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Environmental & Socio-Economic Challenges of Hydropower in Europe: the Experience of Non-Governmental Organisations

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On the 19th of January 2021, the HYDROPOWER EUROPE Forum organised a roundtable event inviting non-governmental organizations (NGOs) to discuss environmental & socio-economic challenges of hydropower in Europe.

The interaction between the Forum and regional players was essential to obtain a holistic view of the social acceptance of hydropower in Europe. About twenty organizations have alerted the Forum of unacceptable situations especially in the Western Balkans and they have shared a large number of recommendations with the team.

The roundtable event was divided into the following sessions:

  1. Geographical regions
  2. Ecosystems
  3. Fauna and biodiversity
  4. Geographical regions
  5. Environment & Society

Key takeaways

Hydropower plants in EU and EFTA countries must comply with the provisions of the Water Framework Directive and plant owners have to and are continuously investing in environmental mitigation measures. The topics and discussions arising from the roundtable were dominated by problems with some rogue and irresponsible hydropower development in non-EU countries of the Western Balkans where foreign investors profit from the absence of strict environmental legislation and lack of enforcement measures by authorities.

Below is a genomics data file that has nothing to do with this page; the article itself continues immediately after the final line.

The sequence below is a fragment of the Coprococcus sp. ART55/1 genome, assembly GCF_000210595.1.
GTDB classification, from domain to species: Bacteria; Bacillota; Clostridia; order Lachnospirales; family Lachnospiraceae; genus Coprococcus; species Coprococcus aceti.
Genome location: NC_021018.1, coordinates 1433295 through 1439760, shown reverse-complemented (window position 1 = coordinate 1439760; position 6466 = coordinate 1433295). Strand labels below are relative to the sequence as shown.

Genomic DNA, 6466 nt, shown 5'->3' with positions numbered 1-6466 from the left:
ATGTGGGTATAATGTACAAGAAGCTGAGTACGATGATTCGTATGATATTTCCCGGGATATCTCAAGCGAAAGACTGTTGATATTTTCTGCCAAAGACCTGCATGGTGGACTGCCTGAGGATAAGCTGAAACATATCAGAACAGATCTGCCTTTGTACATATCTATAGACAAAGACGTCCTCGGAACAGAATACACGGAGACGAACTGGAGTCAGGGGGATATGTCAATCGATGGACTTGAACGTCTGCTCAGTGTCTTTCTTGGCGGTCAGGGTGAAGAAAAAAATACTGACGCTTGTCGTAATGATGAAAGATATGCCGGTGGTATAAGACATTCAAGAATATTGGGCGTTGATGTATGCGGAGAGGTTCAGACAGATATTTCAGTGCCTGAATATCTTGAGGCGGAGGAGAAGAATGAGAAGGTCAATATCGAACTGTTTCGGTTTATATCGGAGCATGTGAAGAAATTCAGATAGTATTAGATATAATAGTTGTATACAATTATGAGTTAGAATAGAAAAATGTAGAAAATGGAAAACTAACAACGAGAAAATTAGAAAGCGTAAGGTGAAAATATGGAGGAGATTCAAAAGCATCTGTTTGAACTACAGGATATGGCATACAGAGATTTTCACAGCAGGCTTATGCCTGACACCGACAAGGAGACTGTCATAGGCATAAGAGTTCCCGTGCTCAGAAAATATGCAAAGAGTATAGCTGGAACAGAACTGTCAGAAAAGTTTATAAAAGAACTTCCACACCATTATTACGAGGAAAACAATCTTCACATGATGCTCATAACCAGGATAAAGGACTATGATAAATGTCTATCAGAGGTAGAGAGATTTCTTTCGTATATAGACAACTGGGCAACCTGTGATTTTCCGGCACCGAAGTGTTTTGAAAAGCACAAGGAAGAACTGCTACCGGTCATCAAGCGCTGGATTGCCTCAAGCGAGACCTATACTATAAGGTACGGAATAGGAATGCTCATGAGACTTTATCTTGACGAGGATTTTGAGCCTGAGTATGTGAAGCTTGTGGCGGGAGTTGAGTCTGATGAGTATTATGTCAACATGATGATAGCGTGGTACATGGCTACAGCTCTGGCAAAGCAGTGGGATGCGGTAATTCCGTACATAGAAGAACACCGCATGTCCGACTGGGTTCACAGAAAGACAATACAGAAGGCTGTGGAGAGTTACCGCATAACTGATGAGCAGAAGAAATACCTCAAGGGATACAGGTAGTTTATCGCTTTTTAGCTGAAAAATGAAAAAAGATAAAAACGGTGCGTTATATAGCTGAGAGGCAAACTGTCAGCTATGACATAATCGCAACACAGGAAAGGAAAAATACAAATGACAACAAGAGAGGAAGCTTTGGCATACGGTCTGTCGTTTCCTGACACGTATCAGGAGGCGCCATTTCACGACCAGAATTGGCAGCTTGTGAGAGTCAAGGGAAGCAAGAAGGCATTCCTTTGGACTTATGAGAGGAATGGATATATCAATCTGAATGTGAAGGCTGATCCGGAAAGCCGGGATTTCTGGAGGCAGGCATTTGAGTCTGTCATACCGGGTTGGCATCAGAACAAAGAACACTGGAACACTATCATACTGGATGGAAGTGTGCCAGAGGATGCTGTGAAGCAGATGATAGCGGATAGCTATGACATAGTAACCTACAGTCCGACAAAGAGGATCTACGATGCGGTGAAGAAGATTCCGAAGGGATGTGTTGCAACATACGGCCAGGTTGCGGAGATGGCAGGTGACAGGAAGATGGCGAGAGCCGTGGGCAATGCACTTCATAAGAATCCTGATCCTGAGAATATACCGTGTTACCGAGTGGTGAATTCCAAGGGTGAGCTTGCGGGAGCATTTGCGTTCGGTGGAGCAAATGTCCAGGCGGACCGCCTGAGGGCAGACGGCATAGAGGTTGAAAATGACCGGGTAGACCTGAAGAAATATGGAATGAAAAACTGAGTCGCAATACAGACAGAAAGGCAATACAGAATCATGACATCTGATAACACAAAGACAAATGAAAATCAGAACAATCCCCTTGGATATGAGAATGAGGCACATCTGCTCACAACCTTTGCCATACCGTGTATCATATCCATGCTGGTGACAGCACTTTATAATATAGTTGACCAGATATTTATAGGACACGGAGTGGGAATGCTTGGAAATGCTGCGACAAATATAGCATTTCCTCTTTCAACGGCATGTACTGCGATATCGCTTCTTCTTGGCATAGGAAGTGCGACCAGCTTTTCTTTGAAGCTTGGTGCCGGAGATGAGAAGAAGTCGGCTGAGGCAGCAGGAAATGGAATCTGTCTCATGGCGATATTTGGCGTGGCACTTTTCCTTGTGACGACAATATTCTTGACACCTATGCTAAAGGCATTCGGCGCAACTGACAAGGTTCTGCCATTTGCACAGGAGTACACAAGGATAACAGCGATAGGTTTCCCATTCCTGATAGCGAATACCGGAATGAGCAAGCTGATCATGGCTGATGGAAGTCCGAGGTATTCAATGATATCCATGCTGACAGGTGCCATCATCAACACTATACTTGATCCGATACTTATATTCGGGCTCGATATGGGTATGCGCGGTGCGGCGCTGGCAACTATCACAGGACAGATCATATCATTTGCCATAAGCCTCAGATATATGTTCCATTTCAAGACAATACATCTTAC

The raised issues concerned mainly small hydropower projects on not yet tapped rivers, especially in the Western Balkans, which are still in a good natural state and have vulnerable biodiversity. The witness of so-called hydropower “Bonanza”, ongoing in the Balkan area, was alarming and very harmful to the overall image of the EU hydropower sector, especially small hydropower, not only in Europe but also worldwide. Many small hydropower projects presented during the roundtable hadn’t been designed and built according to the high standards as used for hydropower in other European countries where plant owners have to comply with provisions of the Water Framework Directive to ensure that they are technically sound and safe, environmentally defendable and socio-economical beneficial. In many Balkan countries, the political and legislative framework does not request and enforce the highest standards and private investors are taking advantage of a kind of “Wild West” situation.

The feedback received will inspire the main documents being drafted by the project, namely the Research and Innovation Agenda and the Strategic Industry Roadmap. 

Read the report

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